In 2009, in the earliest weeks of President Barack Obama‘s administration, the White House made the controversial decision to take the unprecedented step of moving the Census Bureau from control of the commerce secretary over to the White House ahead of the decennial 2010 census.
Conservatives sounded alarm bells. “It takes something that is supposedly apolitical like the census, and gives it to a guy who is infamously political,” said Rep. Rob Bishop (R-UT) of then White House Chief of Staff Rahm Emanuel.
“Requiring the Census director to report directly to White House Chief of Staff Rahm Emanuel is a shamefully transparent attempt by your administration to politicize the Census Bureau and manipulate the 2010 Census,” read a letter addressed to Obama authored by Reps. Darrell Issa (R-CA) and Patrick McHenry (R-NC).
While Republican officeholders were the primary sources of statements expressing concern over the move, some non-partisan analysts were also unnerved by the move. “The last thing the census needs is for any hard-bitten partisan (either a Karl Rove or a Rahm Emanuel) to manipulate these critical numbers,” wrote University of Virginia professor Larry Sabato in an email to Fox News at the time. “Partisans have a natural impulse to tilt the playing field in their favor, and this has to be resisted.”
The White House dismissed the concerns of conservatives which were, indeed, unfounded insofar as they related to the 2010 census. But the fears of some that the Census Bureau could be corrupted by the imperatives of the political operatives in the White House was today proven accurate.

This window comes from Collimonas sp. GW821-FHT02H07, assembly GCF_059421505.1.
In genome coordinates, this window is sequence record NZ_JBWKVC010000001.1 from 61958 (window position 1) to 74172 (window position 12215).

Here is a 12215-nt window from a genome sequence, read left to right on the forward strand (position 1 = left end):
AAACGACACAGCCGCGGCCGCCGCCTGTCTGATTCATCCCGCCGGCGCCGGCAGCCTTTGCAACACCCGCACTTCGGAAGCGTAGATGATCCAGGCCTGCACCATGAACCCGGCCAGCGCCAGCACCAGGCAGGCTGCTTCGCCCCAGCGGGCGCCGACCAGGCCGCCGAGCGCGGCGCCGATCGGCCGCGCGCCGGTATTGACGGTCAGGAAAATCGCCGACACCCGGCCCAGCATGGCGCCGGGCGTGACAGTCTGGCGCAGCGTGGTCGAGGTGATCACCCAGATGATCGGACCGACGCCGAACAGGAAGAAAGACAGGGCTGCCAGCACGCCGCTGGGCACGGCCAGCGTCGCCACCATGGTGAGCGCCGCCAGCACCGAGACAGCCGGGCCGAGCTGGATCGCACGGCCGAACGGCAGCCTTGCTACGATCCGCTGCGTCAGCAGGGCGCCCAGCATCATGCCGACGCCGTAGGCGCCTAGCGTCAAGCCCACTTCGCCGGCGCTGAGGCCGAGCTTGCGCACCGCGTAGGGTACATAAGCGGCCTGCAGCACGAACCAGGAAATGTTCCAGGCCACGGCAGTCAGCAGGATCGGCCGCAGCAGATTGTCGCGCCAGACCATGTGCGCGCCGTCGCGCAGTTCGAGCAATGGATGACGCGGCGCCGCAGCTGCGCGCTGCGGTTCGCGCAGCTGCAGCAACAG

According to a report in The New York Times, the Census Bureau has been directed to change the wording of its questions relating to health care coverage so that they can no longer be checked against the past three decades of data. According to the nonpartisan analysts and census officials The Times spoke with, this change will make it nearly impossible to accurately assess the effects of the Affordable Care Act has had on the number of Americans who have health insurance.
The changes will, however, likely have the effect of showing a reduction in the number of uninsured. This will not be the result of the effects of the law. Rather, according to the Census Bureau’s chief of the health statistics branch, the drop in uninsured is only going to be due to “the questions and how they are asked.”
Policy analysts and columnists, who are not reflexively friendly to conservative causes, called the debasement of a formerly neutral agency to achieve a political end “insane” and “inexcusable.”
And, thus, another crazy conservative conspiracy theory is proven to not be so crazy after all.
[photo via Pete Souza/White House]
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